When I was a kid, my aunt and uncle would take us to the Sussex County Fair every summer. (http://www.newjerseystatefair.org/html/list_events.cfm) I then didn't go for years, but, for the last couple of years, I've taken Frank, and he loves it. He looks forward to it all summer and asks me about once a week if it's time for the fair yet.
The SCF is what most of the country, I think, would call a state fair- there are a lot of livestock on display and horse shows, 4H kids show off the rabbits and chickens they've raised, and people compete for prizes in their crafts, like the quilts we saw. There is, of course, food, most of it horrifically unhealthy- I bought myself a funnel cake covered with cinnamon sugar and enjoyed it thoroughly. But I was only able to finish about half of it- it was simply too big for one person. Typically, I share funnel cake with my husband. I offered a piece that had no sugar on it to Frank. He looked at it like it was a poisonous snake and said in a strained voice, "No, thank you." Oh, well. if nothing else, I've taught the boy manners.
There are also a ton of rides and boardwalk style games. Unlike me, Frank is just not into looking at the cute widdle bunnies or watching someone shear a sheep. He's very quickly bored by such things, and the smell in the livestock area is utterly repulsive to him. (Yes, he is that kids who walks around the livestock sheds with his t-shirt pulled up over his mouth and nose. Oh well.)
No, Frank loves the rides, and the bigger and scarier the better. This is actually new- last year, he was still reasonably content with little kid rides, and I was safe buying him the unlimited ride bracelet and sending him by himself on stuff while I kept my feet planted firmly on terra firma. However, late last summer, you may recall, my little family went to Disney World for the first time. My husband, a complete Crazy Rides Fanatic, took Frank on Big Thunder Mountain Railroad and ruined him for all those little kid rides forever. "Oh, Mommy, no. That ride is for little kids. I want to do that!" That inevitably meant something spinning, or a freefall, or something really fast. To give you an idea, the Ferris Wheel, which I love because I don't have a problem with heights, is "boring".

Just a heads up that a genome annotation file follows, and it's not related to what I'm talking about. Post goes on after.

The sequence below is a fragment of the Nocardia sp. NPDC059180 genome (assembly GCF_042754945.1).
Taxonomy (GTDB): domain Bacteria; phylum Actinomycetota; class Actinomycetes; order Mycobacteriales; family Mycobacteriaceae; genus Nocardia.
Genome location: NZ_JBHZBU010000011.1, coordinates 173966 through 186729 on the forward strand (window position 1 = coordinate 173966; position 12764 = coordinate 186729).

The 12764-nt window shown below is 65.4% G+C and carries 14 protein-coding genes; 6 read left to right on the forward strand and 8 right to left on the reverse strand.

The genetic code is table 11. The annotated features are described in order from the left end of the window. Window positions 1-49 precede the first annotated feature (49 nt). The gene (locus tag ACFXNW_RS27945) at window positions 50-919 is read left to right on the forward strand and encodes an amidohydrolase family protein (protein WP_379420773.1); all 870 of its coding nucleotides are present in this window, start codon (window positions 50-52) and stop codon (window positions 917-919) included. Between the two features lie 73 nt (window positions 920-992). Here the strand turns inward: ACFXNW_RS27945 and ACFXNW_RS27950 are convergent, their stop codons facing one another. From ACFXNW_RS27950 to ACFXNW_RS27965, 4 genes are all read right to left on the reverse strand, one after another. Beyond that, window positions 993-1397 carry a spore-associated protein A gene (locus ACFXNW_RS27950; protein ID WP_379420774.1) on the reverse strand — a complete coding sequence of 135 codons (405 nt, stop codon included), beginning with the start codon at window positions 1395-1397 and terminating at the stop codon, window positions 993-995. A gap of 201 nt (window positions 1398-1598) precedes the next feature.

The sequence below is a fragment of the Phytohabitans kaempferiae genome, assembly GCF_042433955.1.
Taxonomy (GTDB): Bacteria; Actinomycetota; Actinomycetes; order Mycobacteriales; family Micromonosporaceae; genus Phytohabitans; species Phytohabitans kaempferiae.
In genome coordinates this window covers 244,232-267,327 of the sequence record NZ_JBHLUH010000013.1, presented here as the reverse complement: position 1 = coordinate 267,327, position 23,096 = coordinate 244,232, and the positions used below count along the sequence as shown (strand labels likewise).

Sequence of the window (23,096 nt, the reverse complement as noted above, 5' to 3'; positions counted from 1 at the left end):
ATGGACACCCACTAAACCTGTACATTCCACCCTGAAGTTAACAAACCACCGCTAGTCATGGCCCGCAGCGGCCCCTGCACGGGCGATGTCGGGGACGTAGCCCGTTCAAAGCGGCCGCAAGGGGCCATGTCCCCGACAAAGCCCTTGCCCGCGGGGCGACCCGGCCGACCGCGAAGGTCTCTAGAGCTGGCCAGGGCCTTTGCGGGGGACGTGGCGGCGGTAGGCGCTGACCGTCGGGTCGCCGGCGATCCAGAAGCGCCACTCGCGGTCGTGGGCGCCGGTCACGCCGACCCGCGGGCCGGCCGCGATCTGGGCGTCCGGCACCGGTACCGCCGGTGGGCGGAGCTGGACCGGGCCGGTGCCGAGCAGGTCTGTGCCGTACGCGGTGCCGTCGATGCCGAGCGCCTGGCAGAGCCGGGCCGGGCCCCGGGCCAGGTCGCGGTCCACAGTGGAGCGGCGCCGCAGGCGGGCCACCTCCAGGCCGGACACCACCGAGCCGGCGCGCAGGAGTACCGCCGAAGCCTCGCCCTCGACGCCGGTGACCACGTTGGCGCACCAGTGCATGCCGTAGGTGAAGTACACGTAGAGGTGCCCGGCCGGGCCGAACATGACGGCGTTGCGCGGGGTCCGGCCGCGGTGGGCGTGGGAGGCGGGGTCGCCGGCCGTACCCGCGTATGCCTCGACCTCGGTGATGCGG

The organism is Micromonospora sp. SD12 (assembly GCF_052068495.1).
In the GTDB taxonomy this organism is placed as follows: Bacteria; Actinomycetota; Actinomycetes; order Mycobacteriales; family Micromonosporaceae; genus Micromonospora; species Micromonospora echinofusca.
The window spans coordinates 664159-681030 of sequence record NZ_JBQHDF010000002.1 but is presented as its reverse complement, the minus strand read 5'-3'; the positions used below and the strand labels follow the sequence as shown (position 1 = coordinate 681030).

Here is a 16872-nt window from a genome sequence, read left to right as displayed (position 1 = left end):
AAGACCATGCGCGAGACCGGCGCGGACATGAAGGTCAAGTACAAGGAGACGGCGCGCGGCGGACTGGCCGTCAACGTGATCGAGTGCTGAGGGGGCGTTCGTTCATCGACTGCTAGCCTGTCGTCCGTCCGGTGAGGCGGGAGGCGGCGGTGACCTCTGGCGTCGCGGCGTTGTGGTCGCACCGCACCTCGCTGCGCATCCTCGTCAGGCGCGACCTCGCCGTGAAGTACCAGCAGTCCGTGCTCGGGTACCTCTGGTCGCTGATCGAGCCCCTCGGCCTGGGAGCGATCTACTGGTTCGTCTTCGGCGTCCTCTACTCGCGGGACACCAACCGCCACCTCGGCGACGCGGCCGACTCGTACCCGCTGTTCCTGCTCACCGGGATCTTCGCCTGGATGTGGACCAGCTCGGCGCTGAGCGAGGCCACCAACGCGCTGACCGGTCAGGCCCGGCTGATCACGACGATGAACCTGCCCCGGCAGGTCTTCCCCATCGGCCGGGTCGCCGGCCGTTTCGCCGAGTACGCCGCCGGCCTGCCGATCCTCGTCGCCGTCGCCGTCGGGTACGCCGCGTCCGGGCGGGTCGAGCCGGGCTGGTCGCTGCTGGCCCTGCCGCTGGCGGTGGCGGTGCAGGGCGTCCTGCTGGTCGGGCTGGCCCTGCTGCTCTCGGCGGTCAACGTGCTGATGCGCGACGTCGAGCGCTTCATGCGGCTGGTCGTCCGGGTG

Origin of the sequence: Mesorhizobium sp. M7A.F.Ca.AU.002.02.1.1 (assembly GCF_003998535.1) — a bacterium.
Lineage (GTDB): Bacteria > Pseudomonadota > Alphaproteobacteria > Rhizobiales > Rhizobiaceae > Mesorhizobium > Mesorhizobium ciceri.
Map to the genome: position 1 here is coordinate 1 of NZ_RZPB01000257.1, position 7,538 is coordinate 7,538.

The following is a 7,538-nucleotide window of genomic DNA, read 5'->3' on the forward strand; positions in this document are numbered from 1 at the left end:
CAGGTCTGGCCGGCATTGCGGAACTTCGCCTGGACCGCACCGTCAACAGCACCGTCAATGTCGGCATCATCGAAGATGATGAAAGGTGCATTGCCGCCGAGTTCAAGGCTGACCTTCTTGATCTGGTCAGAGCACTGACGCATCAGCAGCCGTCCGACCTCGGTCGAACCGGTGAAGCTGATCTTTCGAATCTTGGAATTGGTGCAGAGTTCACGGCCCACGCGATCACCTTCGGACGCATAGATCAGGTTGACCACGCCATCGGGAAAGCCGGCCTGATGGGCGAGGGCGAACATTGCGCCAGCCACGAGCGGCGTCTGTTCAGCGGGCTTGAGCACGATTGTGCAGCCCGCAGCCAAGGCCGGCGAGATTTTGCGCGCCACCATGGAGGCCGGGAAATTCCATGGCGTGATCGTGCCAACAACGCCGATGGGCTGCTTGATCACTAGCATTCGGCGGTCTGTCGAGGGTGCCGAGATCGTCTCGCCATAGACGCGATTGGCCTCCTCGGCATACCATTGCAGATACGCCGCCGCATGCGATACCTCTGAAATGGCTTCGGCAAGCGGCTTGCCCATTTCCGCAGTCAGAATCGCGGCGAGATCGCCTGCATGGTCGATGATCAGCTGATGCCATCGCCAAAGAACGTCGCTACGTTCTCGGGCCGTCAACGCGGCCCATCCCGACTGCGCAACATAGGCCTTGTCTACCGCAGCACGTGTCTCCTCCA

Great. Where is my husband when I need him? Oh, yeah, at work, starting a new job this week. Terrific.
This year, I bought myself an unlimited bracelet, too. The vast majority of the rides, there was no way they were letting a five-year-old go on alone, so, yeah, me and my vertigo had to take one for the team and go on them with him. It was definitely one of those "shut your eyes and think of England" moments.
It is a testament to how much I love my son, and how much I wanted him to have a good time. I get vertigo very easily. I can do a merry-go-round and a Ferris Wheel and some slides, but that is pretty much it. I'm still not sure I have forgiven the people I went to Great Adventure with as a senior in high school who talked me into riding the Runaway Train, my vertigo is that bad.
It's funny, up until fairly recently, I never thought about this as anything but a character flaw. Now that I know a lot more about sensory issues, though, I would definitely categorize me as an avoider when it comes to crazy rides. It is helping me to get a glimpse into the world of the child with SPD. I do not have SPD, by any stretch- my inability to enjoy a good carnival ride is not a disorder in that it doesn't really interfer with my life any, usually, because my husband is usually there to do all this stuff, and I sit and wait and hold everyone's stuff while they ride. But at the fair yesterday, it was definitely a problem, one I had to take a deep breath, think of England, and just soldier forward to overcome. I did it, and my seeker son had a marvelous time, even though I have a sneaking suspiscion he felt a bit sorry for me as I squeezed my eyes shut.
But next year, the kid is either bringing a friend or my husband is coming with us.